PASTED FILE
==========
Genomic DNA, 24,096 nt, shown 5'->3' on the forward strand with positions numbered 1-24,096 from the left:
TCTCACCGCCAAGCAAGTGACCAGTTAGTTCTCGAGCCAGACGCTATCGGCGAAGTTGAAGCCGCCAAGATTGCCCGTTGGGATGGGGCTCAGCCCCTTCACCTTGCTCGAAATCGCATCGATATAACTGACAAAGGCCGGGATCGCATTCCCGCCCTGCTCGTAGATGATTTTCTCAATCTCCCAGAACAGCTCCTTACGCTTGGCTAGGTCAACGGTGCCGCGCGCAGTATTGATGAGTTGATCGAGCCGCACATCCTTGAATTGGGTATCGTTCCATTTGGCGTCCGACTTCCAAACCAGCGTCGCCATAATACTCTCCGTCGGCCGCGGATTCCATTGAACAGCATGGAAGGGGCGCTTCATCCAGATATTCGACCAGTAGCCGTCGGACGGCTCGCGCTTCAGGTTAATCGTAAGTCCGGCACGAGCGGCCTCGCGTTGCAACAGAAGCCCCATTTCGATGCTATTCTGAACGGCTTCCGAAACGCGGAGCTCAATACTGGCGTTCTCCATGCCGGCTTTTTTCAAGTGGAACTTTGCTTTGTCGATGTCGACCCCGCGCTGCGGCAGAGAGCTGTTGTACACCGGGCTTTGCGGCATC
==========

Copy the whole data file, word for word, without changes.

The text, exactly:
Genomic DNA, 24,096 nt, shown 5'->3' on the forward strand with positions numbered 1-24,096 from the left:
TCTCACCGCCAAGCAAGTGACCAGTTAGTTCTCGAGCCAGACGCTATCGGCGAAGTTGAAGCCGCCAAGATTGCCCGTTGGGATGGGGCTCAGCCCCTTCACCTTGCTCGAAATCGCATCGATATAACTGACAAAGGCCGGGATCGCATTCCCGCCCTGCTCGTAGATGATTTTCTCAATCTCCCAGAACAGCTCCTTACGCTTGGCTAGGTCAACGGTGCCGCGCGCAGTATTGATGAGTTGATCGAGCCGCACATCCTTGAATTGGGTATCGTTCCATTTGGCGTCCGACTTCCAAACCAGCGTCGCCATAATACTCTCCGTCGGCCGCGGATTCCATTGAACAGCATGGAAGGGGCGCTTCATCCAGATATTCGACCAGTAGCCGTCGGACGGCTCGCGCTTCAGGTTAATCGTAAGTCCGGCACGAGCGGCCTCGCGTTGCAACAGAAGCCCCATTTCGATGCTATTCTGAACGGCTTCCGAAACGCGGAGCTCAATACTGGCGTTCTCCATGCCGGCTTTTTTCAAGTGGAACTTTGCTTTGTCGATGTCGACCCCGCGCTGCGGCAGAGAGCTGTTGTACACCGGGCTTTGCGGCATC